Short Sale Information
Short Sale Information for Home Owners
If you are falling behind on your mortgage, and want to minimize damage to your credit, a short sale will likely be a better choice than going into foreclosure. When making the decision about whether to have a short sale, information like that which follows can help you to make the best choice.
What is a Short Sale?
A short sale occurs when there is a sale of a residence, in which the price that your home sells for falls "short" of the balance still owed on the loan. In other words, your house is seen as worth less than you owe. If the seller/homeowner is unable to continue to make regular payments on the mortgage, then a short sale can occur, as long as the lender and homeowner both agree to sell at a loss. The reason that both the lender and borrower might agree on the short sale is that foreclosure is avoided.
The lender has to believe that the loss is preferable to the foreclosure and that there is little or no likely prospect of pressuring the homeowner into making the ongoing payments. Lenders incur fees and other costly expenses in foreclosure that are avoided in a short sale. Meanwhile you, the homeowner avoid potential crippling hits to your credit that comes with foreclosure. Another possible reason to do a short sale, is to avoid debt that might persist after foreclosure. In most states, the bank is permitted, after foreclosure, to try to get the money they lost from you. While some banks will do this, is especially if it is worth their while, many do not, as it is so hard to collect. If you do a short sale with an experienced negotiator, they may be able to get the loss squared away, as part of the overall closing agreement, so you no longer would owe.
How Does a Short Sale Happen?
If you are have experienced unusual financial setbacks, such as losing a job, divorce, or have incurred big health care expenses, you may have fallen behind on your payments, if you did not have enough set aside for such a rainy day.
It may now be time to sell, because you can't make the payments, and you can't find a buyer who will give you some equity back.. While you can talk with the lender along the way about selling short, the bank really only becomes interested and attentive once you have a buyer willing to pay a reasonable (but still short) amount. That buyer should ideally be either be prequalified, or a buyer who is familiar with short sales and not just poking around to find a bargain.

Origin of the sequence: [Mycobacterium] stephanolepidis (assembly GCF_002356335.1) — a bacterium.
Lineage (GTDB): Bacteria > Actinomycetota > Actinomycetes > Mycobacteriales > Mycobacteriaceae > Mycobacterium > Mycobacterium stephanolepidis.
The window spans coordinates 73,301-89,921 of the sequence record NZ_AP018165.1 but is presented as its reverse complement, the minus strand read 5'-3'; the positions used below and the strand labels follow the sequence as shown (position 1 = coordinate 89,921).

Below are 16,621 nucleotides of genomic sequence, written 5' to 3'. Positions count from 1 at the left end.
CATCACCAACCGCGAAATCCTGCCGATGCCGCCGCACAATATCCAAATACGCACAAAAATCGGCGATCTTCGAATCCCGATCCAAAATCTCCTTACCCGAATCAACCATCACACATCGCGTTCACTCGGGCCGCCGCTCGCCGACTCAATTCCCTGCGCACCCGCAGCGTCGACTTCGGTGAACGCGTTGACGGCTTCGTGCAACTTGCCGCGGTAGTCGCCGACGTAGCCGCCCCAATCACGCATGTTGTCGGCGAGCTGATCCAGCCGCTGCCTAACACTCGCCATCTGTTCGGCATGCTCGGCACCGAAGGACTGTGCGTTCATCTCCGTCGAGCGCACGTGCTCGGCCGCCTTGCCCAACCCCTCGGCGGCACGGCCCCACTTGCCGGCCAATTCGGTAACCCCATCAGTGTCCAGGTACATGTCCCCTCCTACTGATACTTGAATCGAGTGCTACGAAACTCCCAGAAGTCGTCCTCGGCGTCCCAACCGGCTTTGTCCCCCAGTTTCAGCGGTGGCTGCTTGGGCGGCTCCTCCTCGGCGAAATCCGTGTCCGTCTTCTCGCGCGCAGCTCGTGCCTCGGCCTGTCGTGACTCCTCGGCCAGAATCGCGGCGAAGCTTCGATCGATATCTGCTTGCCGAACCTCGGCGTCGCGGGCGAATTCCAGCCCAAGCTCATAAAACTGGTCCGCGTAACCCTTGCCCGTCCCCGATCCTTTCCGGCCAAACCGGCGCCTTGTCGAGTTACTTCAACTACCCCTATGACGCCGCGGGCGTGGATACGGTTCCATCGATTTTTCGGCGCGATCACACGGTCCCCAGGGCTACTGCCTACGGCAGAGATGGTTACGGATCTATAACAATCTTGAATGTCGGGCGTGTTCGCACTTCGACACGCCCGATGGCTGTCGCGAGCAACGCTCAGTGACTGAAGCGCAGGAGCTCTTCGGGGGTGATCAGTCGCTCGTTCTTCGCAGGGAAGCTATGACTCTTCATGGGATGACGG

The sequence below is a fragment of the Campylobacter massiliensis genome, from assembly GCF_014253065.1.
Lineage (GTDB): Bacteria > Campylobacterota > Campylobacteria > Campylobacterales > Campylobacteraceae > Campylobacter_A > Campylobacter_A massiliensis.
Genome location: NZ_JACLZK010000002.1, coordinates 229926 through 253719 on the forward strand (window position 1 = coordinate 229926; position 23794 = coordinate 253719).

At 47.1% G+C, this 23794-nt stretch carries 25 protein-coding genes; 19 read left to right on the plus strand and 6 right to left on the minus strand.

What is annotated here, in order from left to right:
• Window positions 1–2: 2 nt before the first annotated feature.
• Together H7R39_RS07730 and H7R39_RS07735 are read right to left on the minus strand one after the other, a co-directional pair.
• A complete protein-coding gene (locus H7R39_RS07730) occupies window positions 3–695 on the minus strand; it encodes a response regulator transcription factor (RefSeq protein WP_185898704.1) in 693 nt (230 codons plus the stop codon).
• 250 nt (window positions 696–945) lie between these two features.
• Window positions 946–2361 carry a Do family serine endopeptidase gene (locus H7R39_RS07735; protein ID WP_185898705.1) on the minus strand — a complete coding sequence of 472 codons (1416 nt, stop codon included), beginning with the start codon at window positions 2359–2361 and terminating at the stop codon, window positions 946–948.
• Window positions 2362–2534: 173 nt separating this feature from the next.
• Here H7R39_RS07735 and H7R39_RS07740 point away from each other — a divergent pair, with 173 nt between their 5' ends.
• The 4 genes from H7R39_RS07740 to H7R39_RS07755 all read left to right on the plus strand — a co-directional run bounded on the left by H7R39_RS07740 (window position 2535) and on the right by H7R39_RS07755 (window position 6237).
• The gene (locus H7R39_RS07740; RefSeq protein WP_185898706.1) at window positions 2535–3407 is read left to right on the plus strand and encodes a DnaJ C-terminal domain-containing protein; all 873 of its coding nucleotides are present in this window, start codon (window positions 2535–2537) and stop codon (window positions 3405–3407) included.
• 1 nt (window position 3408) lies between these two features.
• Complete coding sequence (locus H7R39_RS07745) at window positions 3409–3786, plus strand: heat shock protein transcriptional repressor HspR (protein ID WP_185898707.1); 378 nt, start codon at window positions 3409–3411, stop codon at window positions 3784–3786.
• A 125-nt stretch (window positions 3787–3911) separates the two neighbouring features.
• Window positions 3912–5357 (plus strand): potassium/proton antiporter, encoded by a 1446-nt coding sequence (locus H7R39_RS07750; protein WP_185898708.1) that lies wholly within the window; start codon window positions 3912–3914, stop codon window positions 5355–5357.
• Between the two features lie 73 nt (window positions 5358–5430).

The bank or mortgage company will typically have established criteria for your short sale. Thier loan mitigation officer or department, specializes in these types of questions, and knows their criteria. They will determine the equity in the home, with an appraisal, or more typically with an appraisal-like analysis called a BPO. The bank will decide then whether it meets their benchmarks for a short sale. They will only agree to the short sale if it makes financial sense to them.
The lender will need several things from you for a short sale to happen. There are professional negotiators who can help you with this process (they typically don't charge the sellers) or you can do it by yourself. You will need to write a hardship letter that explains why you can no longer pay. Typically you also need to provide two years of taxes, three bank statements, three pay stubs and of course your financial information. Also the listing agreement and preliminary settlement should be enclosed. Be sure and make copies of everything, because the bank may well lose it (they are often very disorganized). If you do not have income you will need to write another letter, explaining why.
Eventually, the lender, buyer, homeowner, negotiator if there is one, and the Realtor may all come together just in time (there is time pressure, because of the looming foreclosure prospect). This agreement also needs to account for the "junior" partners, such as lien-holders, insurance companies, and others with a financial interest in the mortgage. Any one of these can hold up the short sale, if not addressed as accounted for, by the parties.
Why Not To Do a Short Sale: Information on the Downside of Short Sales
Does a short sale release you, the borrower from your obligations, such as paying the remaining balance of the loan? In most situations you will no longer be expected to repay that money; however, that is something that can be spelled out in writing in the agreement at closing, if you want to be sure.
Depending on the tax code the year you sell, and your individual circumstances, you may well owe some taxes on the money that has been otherwise forgiven.
Short sales are a relatively complicated and very specialized transaction. If they are not shepherded by a knowledgeable professional, such as a negotiator who specializes in the process, short sale deals can have a high rate of failure; they may not close in time to prevent foreclosure. As already mentioned, time is of the essence and experience matters. Multiple levels of terms and conditions can mushroom when their are "junior" parties involved, including second mortgages, home owners associations, insurers, tax liens and mechanics liens. These parties can all scotch the deal with objections or slow it down too much.
When a buyer pulls out because the deal has taken too long, that is when many homes end up instead in foreclosure; there is rarely time to put together another deal. That is one of the main reasons that it can be useful to have a negotiator on board, to make the process run as smoothly as possible, and interface with the mitigation department of the lender.
Short sale information and resources are available at several specialized web sites, and you likely can probably find a local negotiator or a real estate agent who is a specialist in short sales. You may also want to buy one of the books listed below at Amazon, to get you off to the right start.
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